Although the use of CB for hematopoietic stem cell transplantation has decreased recently in the world [1], new technologies have promoted the use of expanded CD34 + cells for HSCT [25], regulatory T cells to induce tolerance in HSCT [26, 27], universal chimeric antigen receptor-T cell therapy (CAR-T) [28], and universal CAR-NK cells [29,30,31,32] for hematological malignancies.

In addition to the clinical trials using UC-MSCs introduced in Tables 1 and 2, there are accumulating early-phase clinical trials using UC-MSCs [17, 20, 23, 33,34,35] for engraftment facilitation in HSCT for aplastic anemia [36], neurogenic injuries, diabetes mellitus (DM), heart and angioplasty, liver damage including liver cirrhosis, inflammatory bowel diseases such as Crohn’s disease and ulcerative colitis, prevention of acute rejection in renal transplantation, and collagen diseases [33]. The number of relevant clinical trials on the NIH clinical trial website ( has increased up to 95 trials, including complete, recruiting, and not-yet-recruiting status, as of the end of May 2023.

UC-MSCs-derived extracellular vesicles (EVs)

EVs derived from MSCs might be expected to have effects comparable to those of their parental cells. When parental cells exert therapeutic potency, their EVs may carry the key functional molecules by priming [37, 38]. EV therapy is an emerging type of next-generation cell therapy, but properly testing the safety and efficacy of EVs is challenging. Recently, Rohde et al. proposed clinical testing for the manufacture and characterization of EVs derived from UC-MSCs [39]. The number of preclinical proof-of-concept reports using EVs derived from UC-MSCs is increasing. Chu M. et al. reported the result of a phase 1 clinical trial of nebulization of UC-MSCs derived exosome for patients with COVID-19 pneumonia [40]. The dose of exosome was the same amount of MSCs proportional to the patient’s body weight (1 × 106 cells/kg), and the concentration of exosomes for nebulization ranged from 7.66e + 0.8 to 7.00e + 0.7 particles/ml based on NanoSight. Promoted the absorption of pulmonary lesions and reduced the duration of hospitalization for mild cases of COVID-19 pneumonia were observed with no adverse events.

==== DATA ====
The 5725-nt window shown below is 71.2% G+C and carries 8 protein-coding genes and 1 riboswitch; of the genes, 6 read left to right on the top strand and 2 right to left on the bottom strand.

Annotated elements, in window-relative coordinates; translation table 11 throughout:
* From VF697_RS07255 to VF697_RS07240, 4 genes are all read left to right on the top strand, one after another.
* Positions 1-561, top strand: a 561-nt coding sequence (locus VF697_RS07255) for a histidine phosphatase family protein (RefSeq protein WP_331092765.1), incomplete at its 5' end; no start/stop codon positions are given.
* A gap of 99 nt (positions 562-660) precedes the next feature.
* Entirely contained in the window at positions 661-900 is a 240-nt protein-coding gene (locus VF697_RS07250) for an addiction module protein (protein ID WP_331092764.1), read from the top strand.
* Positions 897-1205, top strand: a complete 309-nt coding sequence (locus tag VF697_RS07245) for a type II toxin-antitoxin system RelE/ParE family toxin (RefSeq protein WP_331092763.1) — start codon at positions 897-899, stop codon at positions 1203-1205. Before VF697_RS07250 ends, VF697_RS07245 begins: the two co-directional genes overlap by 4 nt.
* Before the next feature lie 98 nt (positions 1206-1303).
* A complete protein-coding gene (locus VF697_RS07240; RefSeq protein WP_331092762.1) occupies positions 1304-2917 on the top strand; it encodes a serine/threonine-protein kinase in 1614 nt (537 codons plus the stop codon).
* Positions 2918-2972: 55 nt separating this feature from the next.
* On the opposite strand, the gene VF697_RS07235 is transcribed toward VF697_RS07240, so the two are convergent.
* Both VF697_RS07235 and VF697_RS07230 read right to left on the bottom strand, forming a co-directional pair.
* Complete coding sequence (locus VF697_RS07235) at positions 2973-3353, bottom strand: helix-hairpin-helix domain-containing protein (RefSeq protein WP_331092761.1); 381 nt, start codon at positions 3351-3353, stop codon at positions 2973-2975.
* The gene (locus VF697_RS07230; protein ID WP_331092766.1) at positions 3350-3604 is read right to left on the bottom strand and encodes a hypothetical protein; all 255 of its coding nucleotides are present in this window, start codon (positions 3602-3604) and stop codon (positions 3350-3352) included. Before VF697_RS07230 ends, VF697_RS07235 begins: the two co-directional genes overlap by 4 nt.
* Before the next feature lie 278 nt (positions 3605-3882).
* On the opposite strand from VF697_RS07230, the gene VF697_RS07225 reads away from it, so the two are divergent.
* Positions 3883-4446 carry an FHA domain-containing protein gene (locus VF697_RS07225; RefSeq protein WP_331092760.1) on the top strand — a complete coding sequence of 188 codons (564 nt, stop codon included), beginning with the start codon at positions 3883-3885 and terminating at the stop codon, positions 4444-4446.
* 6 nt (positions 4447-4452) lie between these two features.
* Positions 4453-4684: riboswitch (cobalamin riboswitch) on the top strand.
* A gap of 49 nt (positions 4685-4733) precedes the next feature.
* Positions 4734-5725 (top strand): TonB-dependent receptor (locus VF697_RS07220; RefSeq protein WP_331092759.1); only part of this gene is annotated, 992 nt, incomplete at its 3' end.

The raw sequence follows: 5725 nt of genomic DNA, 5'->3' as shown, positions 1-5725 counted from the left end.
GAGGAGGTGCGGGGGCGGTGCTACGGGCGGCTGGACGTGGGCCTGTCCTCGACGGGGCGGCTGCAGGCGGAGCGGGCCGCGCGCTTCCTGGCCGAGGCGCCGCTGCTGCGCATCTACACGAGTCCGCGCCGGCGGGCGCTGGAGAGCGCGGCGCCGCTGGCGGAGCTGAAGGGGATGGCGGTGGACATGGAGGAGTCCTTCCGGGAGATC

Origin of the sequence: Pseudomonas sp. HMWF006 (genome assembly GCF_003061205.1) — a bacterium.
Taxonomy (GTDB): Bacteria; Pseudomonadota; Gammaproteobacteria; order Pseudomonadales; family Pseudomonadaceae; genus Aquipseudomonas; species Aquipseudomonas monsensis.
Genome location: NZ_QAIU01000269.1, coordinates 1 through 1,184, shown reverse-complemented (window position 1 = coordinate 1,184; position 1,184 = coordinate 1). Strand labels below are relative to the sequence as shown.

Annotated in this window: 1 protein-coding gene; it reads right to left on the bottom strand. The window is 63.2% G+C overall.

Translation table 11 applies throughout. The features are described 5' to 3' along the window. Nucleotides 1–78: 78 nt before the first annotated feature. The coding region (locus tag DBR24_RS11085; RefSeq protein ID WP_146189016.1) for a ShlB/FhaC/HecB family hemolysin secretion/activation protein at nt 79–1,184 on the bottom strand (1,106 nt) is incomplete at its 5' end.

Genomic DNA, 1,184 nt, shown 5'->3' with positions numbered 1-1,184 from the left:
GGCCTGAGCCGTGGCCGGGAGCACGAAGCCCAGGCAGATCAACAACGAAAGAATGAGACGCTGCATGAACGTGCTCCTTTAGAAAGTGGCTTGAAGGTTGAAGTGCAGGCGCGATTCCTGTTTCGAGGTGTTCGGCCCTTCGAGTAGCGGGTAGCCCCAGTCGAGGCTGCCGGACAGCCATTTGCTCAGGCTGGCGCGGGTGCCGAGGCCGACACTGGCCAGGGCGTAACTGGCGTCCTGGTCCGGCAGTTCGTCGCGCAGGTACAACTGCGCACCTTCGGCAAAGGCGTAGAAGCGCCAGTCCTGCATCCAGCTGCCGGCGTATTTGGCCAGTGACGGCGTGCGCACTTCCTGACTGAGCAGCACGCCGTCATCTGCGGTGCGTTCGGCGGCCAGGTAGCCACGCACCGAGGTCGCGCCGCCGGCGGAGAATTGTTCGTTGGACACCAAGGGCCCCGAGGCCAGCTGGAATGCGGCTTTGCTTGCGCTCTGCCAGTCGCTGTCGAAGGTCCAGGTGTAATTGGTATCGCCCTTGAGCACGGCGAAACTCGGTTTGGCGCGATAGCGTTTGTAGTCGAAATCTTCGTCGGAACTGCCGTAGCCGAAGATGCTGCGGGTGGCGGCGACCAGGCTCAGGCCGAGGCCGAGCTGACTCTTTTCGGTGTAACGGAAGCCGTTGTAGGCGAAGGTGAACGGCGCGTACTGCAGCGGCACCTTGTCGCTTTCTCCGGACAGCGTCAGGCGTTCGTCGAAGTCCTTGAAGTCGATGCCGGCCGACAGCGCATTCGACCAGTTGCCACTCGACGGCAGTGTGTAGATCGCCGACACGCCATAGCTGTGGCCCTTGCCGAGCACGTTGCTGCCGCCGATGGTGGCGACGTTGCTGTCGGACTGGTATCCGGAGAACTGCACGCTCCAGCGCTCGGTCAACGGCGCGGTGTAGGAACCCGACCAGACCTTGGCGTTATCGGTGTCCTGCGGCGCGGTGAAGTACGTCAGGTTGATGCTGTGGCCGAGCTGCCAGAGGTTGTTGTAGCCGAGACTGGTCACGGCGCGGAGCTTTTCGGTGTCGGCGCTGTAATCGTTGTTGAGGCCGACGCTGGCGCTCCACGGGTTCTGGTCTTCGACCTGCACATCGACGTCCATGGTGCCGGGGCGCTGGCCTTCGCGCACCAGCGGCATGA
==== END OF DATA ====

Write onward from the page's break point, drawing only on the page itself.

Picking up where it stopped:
Other clinical trials using exosomes from UC-MSCs listed on are summarized in Table 3. Target diseases are various, such as COVID-19-related diseases, multiple organ dysfunction syndrome after surgical repair of acute type A aortic dissection liver cirrhosis, and retinitis. Out of six clinical trials, one is in a phase II/III study, and another one is in a phase II study. The exosome therapies may be developed rapidly in the near future.

Table 3 Clinical trials of exosome listed on

Other modalities

Although UC-MSCs differentiate into osteocytes less frequently than BM-MSCs, tissue engineering with scaffolds such as poly (D, L-lactide-co-glycolide) has been shown to facilitate UC-MSC osteogenesis in a mouse model [41].

Recently, Ikeguchi et al. reported the first clinical application of a Bio three-dimensional (3D) nerve conduit made from a spheroid of human fibroblasts [42] using a bio 3D printer to treat peripheral nerve injury [43], although not yet constructed with UC-MSCs.

UC-MSCs or UC-derived cells can be modified by gene transfer; however, this has not yet been achieved at the clinical level. Meshizuka et al. demonstrated that the CRISPR/Cas9- and AAV-mediated insertion of the beta2 microglobulin-HLA-G fusion gene protected UC-MSCs from allogeneic rejection in a GVHD setting in vitro [44].